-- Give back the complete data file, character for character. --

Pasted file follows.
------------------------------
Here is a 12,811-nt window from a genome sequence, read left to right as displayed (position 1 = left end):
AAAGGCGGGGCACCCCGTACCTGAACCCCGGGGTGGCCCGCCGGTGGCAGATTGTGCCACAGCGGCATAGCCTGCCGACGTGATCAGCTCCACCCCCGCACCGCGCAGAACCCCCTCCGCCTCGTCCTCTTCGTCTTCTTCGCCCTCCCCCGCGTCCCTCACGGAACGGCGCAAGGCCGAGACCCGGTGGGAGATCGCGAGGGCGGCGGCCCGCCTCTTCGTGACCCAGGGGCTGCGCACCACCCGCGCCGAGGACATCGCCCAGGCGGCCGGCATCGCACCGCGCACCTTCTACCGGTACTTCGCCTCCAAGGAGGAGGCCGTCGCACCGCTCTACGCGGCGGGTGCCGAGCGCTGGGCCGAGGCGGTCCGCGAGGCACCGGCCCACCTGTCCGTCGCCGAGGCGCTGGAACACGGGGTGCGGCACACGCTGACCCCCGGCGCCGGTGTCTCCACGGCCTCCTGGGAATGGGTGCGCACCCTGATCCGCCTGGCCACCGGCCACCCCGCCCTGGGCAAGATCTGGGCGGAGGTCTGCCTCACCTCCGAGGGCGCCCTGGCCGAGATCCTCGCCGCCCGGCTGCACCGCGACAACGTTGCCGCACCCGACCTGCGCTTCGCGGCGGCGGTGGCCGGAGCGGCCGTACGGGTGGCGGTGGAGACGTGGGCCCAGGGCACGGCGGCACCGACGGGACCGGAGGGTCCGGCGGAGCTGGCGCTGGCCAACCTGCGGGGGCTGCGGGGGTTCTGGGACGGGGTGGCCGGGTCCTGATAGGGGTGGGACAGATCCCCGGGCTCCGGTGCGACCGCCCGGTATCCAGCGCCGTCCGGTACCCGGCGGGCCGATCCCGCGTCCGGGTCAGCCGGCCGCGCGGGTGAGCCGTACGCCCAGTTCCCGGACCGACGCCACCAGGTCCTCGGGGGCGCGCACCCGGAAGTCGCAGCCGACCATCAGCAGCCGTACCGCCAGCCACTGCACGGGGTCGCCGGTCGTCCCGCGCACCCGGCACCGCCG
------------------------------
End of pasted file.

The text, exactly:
Here is a 12,811-nt window from a genome sequence, read left to right as displayed (position 1 = left end):
AAAGGCGGGGCACCCCGTACCTGAACCCCGGGGTGGCCCGCCGGTGGCAGATTGTGCCACAGCGGCATAGCCTGCCGACGTGATCAGCTCCACCCCCGCACCGCGCAGAACCCCCTCCGCCTCGTCCTCTTCGTCTTCTTCGCCCTCCCCCGCGTCCCTCACGGAACGGCGCAAGGCCGAGACCCGGTGGGAGATCGCGAGGGCGGCGGCCCGCCTCTTCGTGACCCAGGGGCTGCGCACCACCCGCGCCGAGGACATCGCCCAGGCGGCCGGCATCGCACCGCGCACCTTCTACCGGTACTTCGCCTCCAAGGAGGAGGCCGTCGCACCGCTCTACGCGGCGGGTGCCGAGCGCTGGGCCGAGGCGGTCCGCGAGGCACCGGCCCACCTGTCCGTCGCCGAGGCGCTGGAACACGGGGTGCGGCACACGCTGACCCCCGGCGCCGGTGTCTCCACGGCCTCCTGGGAATGGGTGCGCACCCTGATCCGCCTGGCCACCGGCCACCCCGCCCTGGGCAAGATCTGGGCGGAGGTCTGCCTCACCTCCGAGGGCGCCCTGGCCGAGATCCTCGCCGCCCGGCTGCACCGCGACAACGTTGCCGCACCCGACCTGCGCTTCGCGGCGGCGGTGGCCGGAGCGGCCGTACGGGTGGCGGTGGAGACGTGGGCCCAGGGCACGGCGGCACCGACGGGACCGGAGGGTCCGGCGGAGCTGGCGCTGGCCAACCTGCGGGGGCTGCGGGGGTTCTGGGACGGGGTGGCCGGGTCCTGATAGGGGTGGGACAGATCCCCGGGCTCCGGTGCGACCGCCCGGTATCCAGCGCCGTCCGGTACCCGGCGGGCCGATCCCGCGTCCGGGTCAGCCGGCCGCGCGGGTGAGCCGTACGCCCAGTTCCCGGACCGACGCCACCAGGTCCTCGGGGGCGCGCACCCGGAAGTCGCAGCCGACCATCAGCAGCCGTACCGCCAGCCACTGCACGGGGTCGCCGGTCGTCCCGCGCACCCGGCACCGCCG